Jayda Fransen
Deputy leader of the far-right organisation Britain First, Jayda Fransen gestures as she participates in a march in central London on April 1, 2017 DANIEL LEAL-OLIVAS/AFP/Getty Images

Donald Trump has surpassed his most pernicious self by retweeting nasty videos sent out by Britain First, a posse of white neo-Nazi right-wingers. The three videos showed dreadful acts being committed by perpetrators who were supposedly followers of Allah. One film, claims Britain First, shows a 'Muslim beating up a Dutch boy with crutches'. A Dutch news website has investigated the claim and found it to be untrue. The most powerful man in the world deliberately distributes fraudulent material designed to incite hatred against people of my faith.

Even Piers Morgan, one of the President's most faithful British admirers, tweeted "What the hell are you doing retweeting a bunch of unverified videos by Britain First, a bunch of disgustingly racist, far right extremists?" Thank you Mr Morgan for that intervention.

The rest of us have other pressing questions: First, how the hell does he even have time to do this while carrying out his heavy duties? Secondly, why does he feel this overpowering urge to demonise Muslims, Hispanics, African Americans and immigrants? Is he suffering from political Tourette syndrome, saying or doing things involuntarily? If only. He is both the producer and product of a culture that is increasingly and shamelessly xenophobic and malevolent . This President is a barbarian who stirs discord and disruption and seeks to make many real and imagined enemies.

His many opponents are confounded by the fake-tanned billionaire elected to the White House. They still believe (hope?) that Trump is a maverick, a loony or a spooky clown who has no filters. Sorry guys, I no longer laugh at the foibles of Mr President.

Time for us all to get serious and know the enemy. When he generates and disseminates messages of hate he becomes the ambassador and idol of global racist movements and parties. He relishes this leadership role because it brings much kudos. Jayda Fransen – a woman with a very Dutch-sounding name for a deputy leader of Britain First – adores the big guy: "Thank God for Trump. He is setting the way for the world." And so he is.

Britain's neo-Nazi fanatics are part of a virtual network that include nationalists from theUS, , Germany, the Netherlands, Israel, Myanmar and India. They're not that dissimilar to Muslims from various lands who hooked up online to create a guerrilla army. Western intelligence and security services are vigilant when it comes to the latter, and relatively lackadaisical about the former. The number of white children being referred to government anti-radicalisation projects is rising dramatically. I would not be surprised if the repulsive utterings of Katie Hopkins are read by Fransen's fellow travellers Stateside.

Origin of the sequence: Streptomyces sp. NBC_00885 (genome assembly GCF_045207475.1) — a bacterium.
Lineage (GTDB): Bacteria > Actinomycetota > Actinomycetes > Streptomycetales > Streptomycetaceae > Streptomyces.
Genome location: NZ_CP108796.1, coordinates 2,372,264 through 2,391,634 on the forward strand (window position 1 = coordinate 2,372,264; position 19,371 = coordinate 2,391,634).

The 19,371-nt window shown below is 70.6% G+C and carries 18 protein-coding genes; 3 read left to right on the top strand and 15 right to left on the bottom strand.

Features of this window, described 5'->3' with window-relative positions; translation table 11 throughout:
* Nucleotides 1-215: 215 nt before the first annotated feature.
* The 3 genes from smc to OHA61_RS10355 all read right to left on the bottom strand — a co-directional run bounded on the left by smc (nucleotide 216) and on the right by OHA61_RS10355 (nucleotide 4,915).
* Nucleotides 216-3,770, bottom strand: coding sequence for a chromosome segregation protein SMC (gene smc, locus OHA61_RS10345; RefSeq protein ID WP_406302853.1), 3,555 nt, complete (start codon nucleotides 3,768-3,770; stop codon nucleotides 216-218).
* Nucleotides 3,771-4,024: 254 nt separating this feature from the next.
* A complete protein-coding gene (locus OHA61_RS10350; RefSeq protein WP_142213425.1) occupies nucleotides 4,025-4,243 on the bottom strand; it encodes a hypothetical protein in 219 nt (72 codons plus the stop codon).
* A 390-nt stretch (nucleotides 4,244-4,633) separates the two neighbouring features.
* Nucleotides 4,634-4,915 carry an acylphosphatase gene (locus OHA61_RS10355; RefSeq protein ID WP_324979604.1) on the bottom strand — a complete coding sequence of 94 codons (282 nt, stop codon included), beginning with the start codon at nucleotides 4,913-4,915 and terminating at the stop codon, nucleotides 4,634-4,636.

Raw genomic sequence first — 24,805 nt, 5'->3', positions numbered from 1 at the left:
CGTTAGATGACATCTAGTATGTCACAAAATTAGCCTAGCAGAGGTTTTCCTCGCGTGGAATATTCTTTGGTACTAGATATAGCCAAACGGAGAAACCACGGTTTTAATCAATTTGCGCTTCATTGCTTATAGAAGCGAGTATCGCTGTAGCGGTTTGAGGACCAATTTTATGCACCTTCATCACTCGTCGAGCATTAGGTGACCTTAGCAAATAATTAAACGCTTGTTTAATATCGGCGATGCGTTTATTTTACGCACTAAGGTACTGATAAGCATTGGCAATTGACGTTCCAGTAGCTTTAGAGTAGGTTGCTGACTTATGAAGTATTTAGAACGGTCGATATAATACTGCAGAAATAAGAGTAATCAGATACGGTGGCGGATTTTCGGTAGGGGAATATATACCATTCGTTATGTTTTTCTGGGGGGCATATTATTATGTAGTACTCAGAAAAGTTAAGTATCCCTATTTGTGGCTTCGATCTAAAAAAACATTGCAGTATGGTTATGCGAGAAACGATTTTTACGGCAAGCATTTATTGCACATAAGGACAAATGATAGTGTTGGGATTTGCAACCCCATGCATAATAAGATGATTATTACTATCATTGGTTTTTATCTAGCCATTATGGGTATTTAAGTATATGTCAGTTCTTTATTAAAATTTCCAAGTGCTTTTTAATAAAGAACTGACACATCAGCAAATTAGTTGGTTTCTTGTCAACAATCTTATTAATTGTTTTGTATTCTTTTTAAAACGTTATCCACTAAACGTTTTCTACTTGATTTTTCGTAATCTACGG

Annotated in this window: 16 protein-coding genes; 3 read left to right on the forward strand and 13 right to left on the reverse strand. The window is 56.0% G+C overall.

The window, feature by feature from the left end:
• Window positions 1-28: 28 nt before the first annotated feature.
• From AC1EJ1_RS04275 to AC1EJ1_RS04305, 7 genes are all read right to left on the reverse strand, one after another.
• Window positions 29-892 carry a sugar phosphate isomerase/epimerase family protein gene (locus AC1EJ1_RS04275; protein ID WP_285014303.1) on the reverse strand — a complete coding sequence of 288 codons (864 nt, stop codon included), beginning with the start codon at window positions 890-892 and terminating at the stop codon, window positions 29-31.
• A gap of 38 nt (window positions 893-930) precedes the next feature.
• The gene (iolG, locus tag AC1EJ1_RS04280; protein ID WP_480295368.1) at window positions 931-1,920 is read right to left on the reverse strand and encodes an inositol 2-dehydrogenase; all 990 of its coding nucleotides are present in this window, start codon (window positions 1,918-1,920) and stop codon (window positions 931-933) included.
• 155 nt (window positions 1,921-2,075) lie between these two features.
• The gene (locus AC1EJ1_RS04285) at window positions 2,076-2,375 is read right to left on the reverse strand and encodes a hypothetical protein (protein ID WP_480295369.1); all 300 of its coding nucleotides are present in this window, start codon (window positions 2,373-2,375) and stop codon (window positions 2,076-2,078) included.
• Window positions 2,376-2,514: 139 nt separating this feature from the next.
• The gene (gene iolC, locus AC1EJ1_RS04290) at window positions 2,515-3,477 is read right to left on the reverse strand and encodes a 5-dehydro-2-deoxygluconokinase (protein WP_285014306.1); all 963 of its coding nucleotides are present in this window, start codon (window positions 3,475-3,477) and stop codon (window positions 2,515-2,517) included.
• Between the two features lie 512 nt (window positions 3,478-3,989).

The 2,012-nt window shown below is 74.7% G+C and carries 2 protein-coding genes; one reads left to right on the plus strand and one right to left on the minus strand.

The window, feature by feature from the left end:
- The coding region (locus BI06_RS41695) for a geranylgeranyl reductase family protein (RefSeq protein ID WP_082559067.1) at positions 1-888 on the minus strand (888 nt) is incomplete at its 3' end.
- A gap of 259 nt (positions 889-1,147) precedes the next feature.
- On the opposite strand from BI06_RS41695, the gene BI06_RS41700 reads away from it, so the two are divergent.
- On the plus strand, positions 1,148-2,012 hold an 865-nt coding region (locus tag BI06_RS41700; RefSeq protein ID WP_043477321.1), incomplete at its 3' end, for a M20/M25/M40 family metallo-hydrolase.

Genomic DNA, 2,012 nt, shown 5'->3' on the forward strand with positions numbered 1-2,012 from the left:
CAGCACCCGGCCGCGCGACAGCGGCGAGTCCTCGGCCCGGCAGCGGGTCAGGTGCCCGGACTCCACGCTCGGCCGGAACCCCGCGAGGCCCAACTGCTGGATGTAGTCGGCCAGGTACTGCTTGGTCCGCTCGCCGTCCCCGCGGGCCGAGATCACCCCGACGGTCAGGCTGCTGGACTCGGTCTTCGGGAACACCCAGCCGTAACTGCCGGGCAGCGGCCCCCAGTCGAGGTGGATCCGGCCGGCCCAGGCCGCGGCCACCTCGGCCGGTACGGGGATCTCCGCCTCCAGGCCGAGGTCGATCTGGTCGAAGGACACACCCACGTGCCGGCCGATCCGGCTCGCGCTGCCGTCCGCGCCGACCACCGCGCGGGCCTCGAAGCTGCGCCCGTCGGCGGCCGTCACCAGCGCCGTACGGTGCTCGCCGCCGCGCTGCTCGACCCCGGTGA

More worryingly, ideologies that were banished to the fringes after the Second World War are now moving to the centre, in the USA, Britain and across Europe. Racism and xenophobia have been mainstreamed. When Nigel Farage stood provocatively in front of a huge anti-immigration poster filled with Syrian refugees, he made it respectable to think and say that incomers, even refugees, were the enemy of his nation. And how well he was rewarded. He has a radio show, is forever on telly, courted by those who should know better, including the obsequious BBC.

Instead of opposing this infusion of poison into civilised public spaces, apologists ask us to 'understand' why white Britons can't stand immigrants, black or Asian people, most of all Muslims. You fight bigotry. You do not ever try to excuse or understand it.

Dig deeper and there is a sinister web which connects the 'acceptable' faces of white radicalism with websites and rich US and UK right-wing libertarians. Farage, Aaron Banks, Steve Bannon, Robert Mercer are alt-right ideological brothers with a lot of money that they are using to defeat liberal values and social cohesion. They backed Trump and Brexit, used some pretty suspect strategies to achieve what they wanted. The American journalist Jane Mayer and British journalist Carole Cadwalladr have carried on deep investigations into these circles within circles. So no not be surprised when Britain First is prompted by Trump, or when Farage pushes against multi-racialism. It all connects. If the aim is to make minorities feel anxious and unsettled, it is working.

Millions of us are no longer sure what the future holds for us. A few weeks back I had to call the police after tweets were posted by a proscribed hard right group. Someone who had to seek protection alerted me to what was happening. I have not previously gone public on this. Then came an avalanche of nasty emails and phone calls. My crime was to be a 'fucking Muslim immigrant' who imperils 'Real British people'. The anti-terrorism police who turned up were efficient and reassuring. But they can't make us safe, not when so many rich and powerful people are sponsoring racist terrorism. I am afraid, very afraid. You should be too.